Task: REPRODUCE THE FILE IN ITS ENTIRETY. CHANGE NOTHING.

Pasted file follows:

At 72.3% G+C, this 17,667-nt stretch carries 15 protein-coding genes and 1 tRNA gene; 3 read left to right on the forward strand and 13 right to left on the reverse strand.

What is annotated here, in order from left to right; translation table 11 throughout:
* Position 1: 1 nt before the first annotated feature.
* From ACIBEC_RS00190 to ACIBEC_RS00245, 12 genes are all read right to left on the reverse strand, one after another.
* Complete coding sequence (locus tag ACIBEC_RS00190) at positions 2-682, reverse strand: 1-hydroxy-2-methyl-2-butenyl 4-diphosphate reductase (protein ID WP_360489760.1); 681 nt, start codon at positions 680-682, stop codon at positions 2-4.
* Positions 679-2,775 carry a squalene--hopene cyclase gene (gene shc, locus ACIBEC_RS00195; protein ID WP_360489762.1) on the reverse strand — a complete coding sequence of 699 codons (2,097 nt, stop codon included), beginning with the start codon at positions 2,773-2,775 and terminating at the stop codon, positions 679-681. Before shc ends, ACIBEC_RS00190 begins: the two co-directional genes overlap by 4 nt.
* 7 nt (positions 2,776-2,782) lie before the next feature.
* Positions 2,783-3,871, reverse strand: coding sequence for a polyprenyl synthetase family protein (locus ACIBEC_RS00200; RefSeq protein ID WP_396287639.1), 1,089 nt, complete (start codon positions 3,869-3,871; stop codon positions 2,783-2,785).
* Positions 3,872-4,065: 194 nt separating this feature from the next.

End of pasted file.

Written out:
At 72.3% G+C, this 17,667-nt stretch carries 15 protein-coding genes and 1 tRNA gene; 3 read left to right on the forward strand and 13 right to left on the reverse strand.

What is annotated here, in order from left to right; translation table 11 throughout:
* Position 1: 1 nt before the first annotated feature.
* From ACIBEC_RS00190 to ACIBEC_RS00245, 12 genes are all read right to left on the reverse strand, one after another.
* Complete coding sequence (locus tag ACIBEC_RS00190) at positions 2-682, reverse strand: 1-hydroxy-2-methyl-2-butenyl 4-diphosphate reductase (protein ID WP_360489760.1); 681 nt, start codon at positions 680-682, stop codon at positions 2-4.
* Positions 679-2,775 carry a squalene--hopene cyclase gene (gene shc, locus ACIBEC_RS00195; protein ID WP_360489762.1) on the reverse strand — a complete coding sequence of 699 codons (2,097 nt, stop codon included), beginning with the start codon at positions 2,773-2,775 and terminating at the stop codon, positions 679-681. Before shc ends, ACIBEC_RS00190 begins: the two co-directional genes overlap by 4 nt.
* 7 nt (positions 2,776-2,782) lie before the next feature.
* Positions 2,783-3,871, reverse strand: coding sequence for a polyprenyl synthetase family protein (locus ACIBEC_RS00200; RefSeq protein ID WP_396287639.1), 1,089 nt, complete (start codon positions 3,869-3,871; stop codon positions 2,783-2,785).
* Positions 3,872-4,065: 194 nt separating this feature from the next.